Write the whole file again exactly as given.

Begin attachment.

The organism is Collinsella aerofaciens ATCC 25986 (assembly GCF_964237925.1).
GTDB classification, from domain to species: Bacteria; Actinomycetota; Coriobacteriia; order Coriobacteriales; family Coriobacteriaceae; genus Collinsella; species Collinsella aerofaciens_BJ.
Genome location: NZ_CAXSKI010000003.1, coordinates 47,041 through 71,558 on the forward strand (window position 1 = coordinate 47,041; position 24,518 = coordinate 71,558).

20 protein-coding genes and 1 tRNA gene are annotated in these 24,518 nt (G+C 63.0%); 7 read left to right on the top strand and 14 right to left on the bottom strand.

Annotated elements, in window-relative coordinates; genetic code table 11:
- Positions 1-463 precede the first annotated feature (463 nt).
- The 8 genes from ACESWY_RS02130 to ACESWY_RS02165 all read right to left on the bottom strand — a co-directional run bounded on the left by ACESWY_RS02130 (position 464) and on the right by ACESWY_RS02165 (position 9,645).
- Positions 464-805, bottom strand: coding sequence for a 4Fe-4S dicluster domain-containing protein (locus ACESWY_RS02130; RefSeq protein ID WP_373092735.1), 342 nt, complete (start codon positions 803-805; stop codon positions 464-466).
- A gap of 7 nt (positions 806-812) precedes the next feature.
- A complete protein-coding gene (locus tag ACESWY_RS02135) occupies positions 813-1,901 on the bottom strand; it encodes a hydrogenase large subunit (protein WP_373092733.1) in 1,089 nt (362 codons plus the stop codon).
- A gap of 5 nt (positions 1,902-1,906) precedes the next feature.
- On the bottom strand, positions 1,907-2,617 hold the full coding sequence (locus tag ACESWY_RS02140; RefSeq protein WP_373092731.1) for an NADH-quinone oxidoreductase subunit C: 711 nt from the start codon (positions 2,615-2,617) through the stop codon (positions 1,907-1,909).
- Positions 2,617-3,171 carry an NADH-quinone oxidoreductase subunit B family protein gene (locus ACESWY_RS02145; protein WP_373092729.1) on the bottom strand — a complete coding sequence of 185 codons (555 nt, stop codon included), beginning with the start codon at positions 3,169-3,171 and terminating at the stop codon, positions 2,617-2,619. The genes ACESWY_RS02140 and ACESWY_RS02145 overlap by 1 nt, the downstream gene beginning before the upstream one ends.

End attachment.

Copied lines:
The organism is Collinsella aerofaciens ATCC 25986 (assembly GCF_964237925.1).
GTDB classification, from domain to species: Bacteria; Actinomycetota; Coriobacteriia; order Coriobacteriales; family Coriobacteriaceae; genus Collinsella; species Collinsella aerofaciens_BJ.
Genome location: NZ_CAXSKI010000003.1, coordinates 47,041 through 71,558 on the forward strand (window position 1 = coordinate 47,041; position 24,518 = coordinate 71,558).

20 protein-coding genes and 1 tRNA gene are annotated in these 24,518 nt (G+C 63.0%); 7 read left to right on the top strand and 14 right to left on the bottom strand.

Annotated elements, in window-relative coordinates; genetic code table 11:
- Positions 1-463 precede the first annotated feature (463 nt).
- The 8 genes from ACESWY_RS02130 to ACESWY_RS02165 all read right to left on the bottom strand — a co-directional run bounded on the left by ACESWY_RS02130 (position 464) and on the right by ACESWY_RS02165 (position 9,645).
- Positions 464-805, bottom strand: coding sequence for a 4Fe-4S dicluster domain-containing protein (locus ACESWY_RS02130; RefSeq protein ID WP_373092735.1), 342 nt, complete (start codon positions 803-805; stop codon positions 464-466).
- A gap of 7 nt (positions 806-812) precedes the next feature.
- A complete protein-coding gene (locus tag ACESWY_RS02135) occupies positions 813-1,901 on the bottom strand; it encodes a hydrogenase large subunit (protein WP_373092733.1) in 1,089 nt (362 codons plus the stop codon).
- A gap of 5 nt (positions 1,902-1,906) precedes the next feature.
- On the bottom strand, positions 1,907-2,617 hold the full coding sequence (locus tag ACESWY_RS02140; RefSeq protein WP_373092731.1) for an NADH-quinone oxidoreductase subunit C: 711 nt from the start codon (positions 2,615-2,617) through the stop codon (positions 1,907-1,909).
- Positions 2,617-3,171 carry an NADH-quinone oxidoreductase subunit B family protein gene (locus ACESWY_RS02145; protein WP_373092729.1) on the bottom strand — a complete coding sequence of 185 codons (555 nt, stop codon included), beginning with the start codon at positions 3,169-3,171 and terminating at the stop codon, positions 2,617-2,619. The genes ACESWY_RS02140 and ACESWY_RS02145 overlap by 1 nt, the downstream gene beginning before the upstream one ends.